Velocity Structure of the Earth

Question:what are the sources of heat energy within the earth?

(J. Louie) Above is a simplified view of the composition and state of regions within the Earth. Note how the regions are arranged in radial shells. Compositions and properties vary vetween shells a great deal, while relatively little within any one shell. While planetary physics, the properties of the geomagnetic field, Earth's gravity field, tides, geochemistry, and geology all contribute to knowledge of the Earth's interior, defining and characterizing the layers of the Earth has basically been the business of earthquake seismologists.

(from *Kearey & Vine*, copyright Blackwell Sci. Publ.)
Timing of the arrivals of seismic waves is, of course, most sensitive to
the velocity property of the materials encountered.
While other properties, such as incompressibility, rigidity, and density
may be *inferred* from velocities, only velocities can be measured
accurately and directly.

Note how the transitions between layers show both *gradients* and
*discontinuities*:

- Discontinuities arise at changes in
*composition*. - Steep gradients arise at changes to denser, tougher
*phases*(having the same chemical composition), or perhaps at changes in*temperature*(convection boundary layers) or composition. - Shallow gradients arise where the same phases and assemblages of minerals undergo velocity increase with pressure concurrently with velocity decrease with temperature, as depth increases. A slow rise in velocity results.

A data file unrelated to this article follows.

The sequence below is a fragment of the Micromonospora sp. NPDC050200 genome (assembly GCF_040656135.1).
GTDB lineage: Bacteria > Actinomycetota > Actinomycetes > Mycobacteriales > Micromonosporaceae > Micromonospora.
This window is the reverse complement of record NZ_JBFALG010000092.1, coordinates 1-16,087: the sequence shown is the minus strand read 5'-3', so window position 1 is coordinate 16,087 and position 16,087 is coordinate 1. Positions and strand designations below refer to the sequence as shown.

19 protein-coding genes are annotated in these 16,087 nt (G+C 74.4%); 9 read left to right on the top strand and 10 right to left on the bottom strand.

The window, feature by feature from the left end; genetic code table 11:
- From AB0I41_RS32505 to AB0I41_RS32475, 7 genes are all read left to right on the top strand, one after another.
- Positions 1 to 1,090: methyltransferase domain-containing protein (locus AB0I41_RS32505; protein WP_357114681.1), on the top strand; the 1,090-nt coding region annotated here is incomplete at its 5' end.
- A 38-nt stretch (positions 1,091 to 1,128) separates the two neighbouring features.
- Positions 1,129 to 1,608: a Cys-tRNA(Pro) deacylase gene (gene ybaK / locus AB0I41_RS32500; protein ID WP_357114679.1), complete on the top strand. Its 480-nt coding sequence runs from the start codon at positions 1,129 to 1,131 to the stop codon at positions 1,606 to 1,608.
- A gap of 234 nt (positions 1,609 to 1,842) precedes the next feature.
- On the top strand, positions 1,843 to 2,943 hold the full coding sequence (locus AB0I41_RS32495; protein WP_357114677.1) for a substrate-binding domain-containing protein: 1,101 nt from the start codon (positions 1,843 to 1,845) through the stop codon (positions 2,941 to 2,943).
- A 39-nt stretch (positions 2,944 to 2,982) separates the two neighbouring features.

Depth, km Name

5144Lehman- Fe solid against FeO, FeS fluid 2885Gutenberg- fluid FeO, FeS against (Mg, Fe) silicates, velocity decrease, density increase 2870D''- thin, mixing of mantle and core material? 670"670 km"- worldwide, no earthquakes deeper, debates over whether a composition, phase, or viscosity change 400"400 km"- worldwide, structure more variable above, phase change to spinels 50-200LVZ- really a couple of gradients, regionally variable 4-55Moho(mo-ho-RHO-vi-chich) - sharp compositional change to crust, tectonically active? 5-30Conrad- mafic to felsic crust, often absent

(original
image from the Exploratorium;
used by permission)
The above discontinuities were discovered by Lehman, Gutenberg, Mohorovicic,
and Conrad by virtue of their ability to *refract* or bend seismic
waves, just as a prism bends light waves.

Question:state Snell's Law of refraction in terms of refractive index, and in terms of velocity.

(J. Louie)
Beno Guterberg located the core-mantle boundary from the P-wave shadow
zone, where P-waves are bent away from the boundary, and from the larger
S-wave shadow zone, showing that the core is fluid.

(J. Louie) Just by knowing the delta degree angle of the onset of the S-wave shadow zone, and the radius of the Earth, you can make a simple estimate of the radius of the core.

Question:knowing the true core radius, how much do velocity changes in the mantle bend S waves up?

In a constant velocity medium, there are no refractions, and the t-x plot
shows a straight line through the origin, with a slope of the inverse of
the velocity.

A discontinuity gives you the original direct phase as well as a refraction
(an line offset from the origin) and a reflection (a hyperbola).
There is also a wave transmitted through the discontinuity that appears
elsewhere ...

(from *Kearey & Vine*, copyright Blackwell Sci. Publ.)
such as where a deeper discontinuity interacts with it further.

Question:How many reflections are not shown above?